English Harbour has been the haunt of many famous naval officers including Rodney, Nelson, Collingwood, Prince William Henry, Hood, and Cochrane. Today the Dockyard at English Harbour is named after the victor of the battle of Trafalgar, Admiral Lord Nelson. Nelson was based at English Harbour from 1784 to 1787. He was Senior Captain at 27 years of age and became temporary Commander-in-Chief of the Leeward Islands for a short time.
At the yard, there were skilled resident tradesman and artificers, many of them black. They were employed for the repair of ships. The Bosun was in charge of labourers who were Africans, and who were bought by the Navy and were known as the King’s Negroes. Their responsibilities included the building and maintenance of facilities and wharves, the warping of ships into the harbour and the preparation work prior to careening.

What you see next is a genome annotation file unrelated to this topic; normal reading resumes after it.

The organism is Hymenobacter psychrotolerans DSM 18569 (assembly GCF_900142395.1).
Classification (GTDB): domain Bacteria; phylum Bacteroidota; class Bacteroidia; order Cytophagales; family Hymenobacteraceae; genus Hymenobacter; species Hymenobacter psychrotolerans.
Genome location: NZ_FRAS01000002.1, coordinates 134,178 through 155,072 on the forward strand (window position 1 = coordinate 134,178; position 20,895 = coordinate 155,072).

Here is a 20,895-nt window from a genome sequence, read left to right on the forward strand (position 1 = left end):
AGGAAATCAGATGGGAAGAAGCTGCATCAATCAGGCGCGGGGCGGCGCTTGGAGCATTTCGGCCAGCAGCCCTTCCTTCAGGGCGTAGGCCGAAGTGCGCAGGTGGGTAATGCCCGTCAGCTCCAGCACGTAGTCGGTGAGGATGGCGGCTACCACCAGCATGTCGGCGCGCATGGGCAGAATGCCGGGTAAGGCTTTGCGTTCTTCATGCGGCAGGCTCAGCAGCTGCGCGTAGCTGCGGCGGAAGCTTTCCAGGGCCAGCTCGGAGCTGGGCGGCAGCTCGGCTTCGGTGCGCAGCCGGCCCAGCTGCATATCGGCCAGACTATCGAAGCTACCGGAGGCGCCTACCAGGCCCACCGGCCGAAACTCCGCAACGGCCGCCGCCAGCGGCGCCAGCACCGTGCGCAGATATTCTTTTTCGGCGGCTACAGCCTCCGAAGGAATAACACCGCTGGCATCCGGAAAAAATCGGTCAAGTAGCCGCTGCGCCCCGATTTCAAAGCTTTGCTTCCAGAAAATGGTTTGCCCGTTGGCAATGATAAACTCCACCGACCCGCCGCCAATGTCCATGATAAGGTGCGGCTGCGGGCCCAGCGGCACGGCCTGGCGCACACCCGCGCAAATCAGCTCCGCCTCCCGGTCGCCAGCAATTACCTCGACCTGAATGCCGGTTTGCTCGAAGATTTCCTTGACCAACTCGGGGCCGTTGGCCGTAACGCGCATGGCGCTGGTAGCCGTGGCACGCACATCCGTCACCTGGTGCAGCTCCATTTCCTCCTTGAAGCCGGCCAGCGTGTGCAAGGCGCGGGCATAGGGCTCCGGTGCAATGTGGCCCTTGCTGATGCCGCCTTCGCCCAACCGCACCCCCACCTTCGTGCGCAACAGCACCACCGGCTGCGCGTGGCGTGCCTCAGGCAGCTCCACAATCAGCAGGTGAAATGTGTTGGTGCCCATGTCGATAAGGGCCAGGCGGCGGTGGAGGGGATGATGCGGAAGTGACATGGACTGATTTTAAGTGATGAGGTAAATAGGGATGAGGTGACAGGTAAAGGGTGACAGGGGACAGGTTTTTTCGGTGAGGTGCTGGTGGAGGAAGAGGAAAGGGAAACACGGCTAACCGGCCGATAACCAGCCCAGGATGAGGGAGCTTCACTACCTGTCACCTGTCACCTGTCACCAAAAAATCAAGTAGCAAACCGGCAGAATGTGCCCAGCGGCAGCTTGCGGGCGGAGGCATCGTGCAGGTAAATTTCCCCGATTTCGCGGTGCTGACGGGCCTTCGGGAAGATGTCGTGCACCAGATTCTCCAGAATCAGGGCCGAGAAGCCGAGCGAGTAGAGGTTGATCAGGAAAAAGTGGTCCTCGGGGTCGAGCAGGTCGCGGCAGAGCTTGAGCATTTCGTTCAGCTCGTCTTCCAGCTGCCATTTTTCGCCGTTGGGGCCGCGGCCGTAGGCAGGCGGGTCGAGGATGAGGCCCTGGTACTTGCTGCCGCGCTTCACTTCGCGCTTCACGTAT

Today you can visit Nelson’s Dockyard where many of the restored buildings house modern facilities that still reflect the naval heritage of English Harbour. Private yachts now replace Naval vessels in the harbour, But English Harbour remains a favourite port for those making the long Atlantic crossing.
English Harbour and Nelson’s Dockyard also has a number of tourist facilities, including banks, restaurants, t-shirt market and tour and travel agencies.